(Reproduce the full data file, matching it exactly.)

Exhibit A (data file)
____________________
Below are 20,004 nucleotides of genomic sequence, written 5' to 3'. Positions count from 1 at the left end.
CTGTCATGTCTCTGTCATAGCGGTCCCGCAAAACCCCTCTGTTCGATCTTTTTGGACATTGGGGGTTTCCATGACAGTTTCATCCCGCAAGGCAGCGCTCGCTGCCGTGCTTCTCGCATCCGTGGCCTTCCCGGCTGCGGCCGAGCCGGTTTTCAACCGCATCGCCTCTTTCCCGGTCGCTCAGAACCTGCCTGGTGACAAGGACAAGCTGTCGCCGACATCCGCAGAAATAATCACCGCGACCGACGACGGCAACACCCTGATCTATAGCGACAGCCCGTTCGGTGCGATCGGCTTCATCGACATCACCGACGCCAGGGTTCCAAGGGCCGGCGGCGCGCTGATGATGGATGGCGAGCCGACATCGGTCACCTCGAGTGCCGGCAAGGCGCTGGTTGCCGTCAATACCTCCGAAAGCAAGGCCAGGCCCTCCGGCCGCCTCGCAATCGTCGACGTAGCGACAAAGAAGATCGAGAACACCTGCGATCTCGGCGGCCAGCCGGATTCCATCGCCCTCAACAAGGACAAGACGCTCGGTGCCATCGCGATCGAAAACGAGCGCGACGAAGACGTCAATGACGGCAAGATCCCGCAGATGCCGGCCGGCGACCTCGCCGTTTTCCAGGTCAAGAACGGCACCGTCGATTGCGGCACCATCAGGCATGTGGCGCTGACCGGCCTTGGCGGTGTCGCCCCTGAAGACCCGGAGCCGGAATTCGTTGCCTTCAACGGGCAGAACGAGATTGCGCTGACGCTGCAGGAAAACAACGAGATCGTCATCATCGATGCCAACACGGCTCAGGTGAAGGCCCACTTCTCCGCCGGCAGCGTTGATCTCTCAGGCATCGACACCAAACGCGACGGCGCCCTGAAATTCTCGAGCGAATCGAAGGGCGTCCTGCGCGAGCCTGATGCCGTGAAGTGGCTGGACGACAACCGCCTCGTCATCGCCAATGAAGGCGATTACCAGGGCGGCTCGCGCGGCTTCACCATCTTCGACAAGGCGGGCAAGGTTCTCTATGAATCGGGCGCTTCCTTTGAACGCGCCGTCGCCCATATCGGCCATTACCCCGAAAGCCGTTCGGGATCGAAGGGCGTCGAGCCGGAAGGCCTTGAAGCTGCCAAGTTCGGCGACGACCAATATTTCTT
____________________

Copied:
Below are 20,004 nucleotides of genomic sequence, written 5' to 3'. Positions count from 1 at the left end.
CTGTCATGTCTCTGTCATAGCGGTCCCGCAAAACCCCTCTGTTCGATCTTTTTGGACATTGGGGGTTTCCATGACAGTTTCATCCCGCAAGGCAGCGCTCGCTGCCGTGCTTCTCGCATCCGTGGCCTTCCCGGCTGCGGCCGAGCCGGTTTTCAACCGCATCGCCTCTTTCCCGGTCGCTCAGAACCTGCCTGGTGACAAGGACAAGCTGTCGCCGACATCCGCAGAAATAATCACCGCGACCGACGACGGCAACACCCTGATCTATAGCGACAGCCCGTTCGGTGCGATCGGCTTCATCGACATCACCGACGCCAGGGTTCCAAGGGCCGGCGGCGCGCTGATGATGGATGGCGAGCCGACATCGGTCACCTCGAGTGCCGGCAAGGCGCTGGTTGCCGTCAATACCTCCGAAAGCAAGGCCAGGCCCTCCGGCCGCCTCGCAATCGTCGACGTAGCGACAAAGAAGATCGAGAACACCTGCGATCTCGGCGGCCAGCCGGATTCCATCGCCCTCAACAAGGACAAGACGCTCGGTGCCATCGCGATCGAAAACGAGCGCGACGAAGACGTCAATGACGGCAAGATCCCGCAGATGCCGGCCGGCGACCTCGCCGTTTTCCAGGTCAAGAACGGCACCGTCGATTGCGGCACCATCAGGCATGTGGCGCTGACCGGCCTTGGCGGTGTCGCCCCTGAAGACCCGGAGCCGGAATTCGTTGCCTTCAACGGGCAGAACGAGATTGCGCTGACGCTGCAGGAAAACAACGAGATCGTCATCATCGATGCCAACACGGCTCAGGTGAAGGCCCACTTCTCCGCCGGCAGCGTTGATCTCTCAGGCATCGACACCAAACGCGACGGCGCCCTGAAATTCTCGAGCGAATCGAAGGGCGTCCTGCGCGAGCCTGATGCCGTGAAGTGGCTGGACGACAACCGCCTCGTCATCGCCAATGAAGGCGATTACCAGGGCGGCTCGCGCGGCTTCACCATCTTCGACAAGGCGGGCAAGGTTCTCTATGAATCGGGCGCTTCCTTTGAACGCGCCGTCGCCCATATCGGCCATTACCCCGAAAGCCGTTCGGGATCGAAGGGCGTCGAGCCGGAAGGCCTTGAAGCTGCCAAGTTCGGCGACGACCAATATTTCTT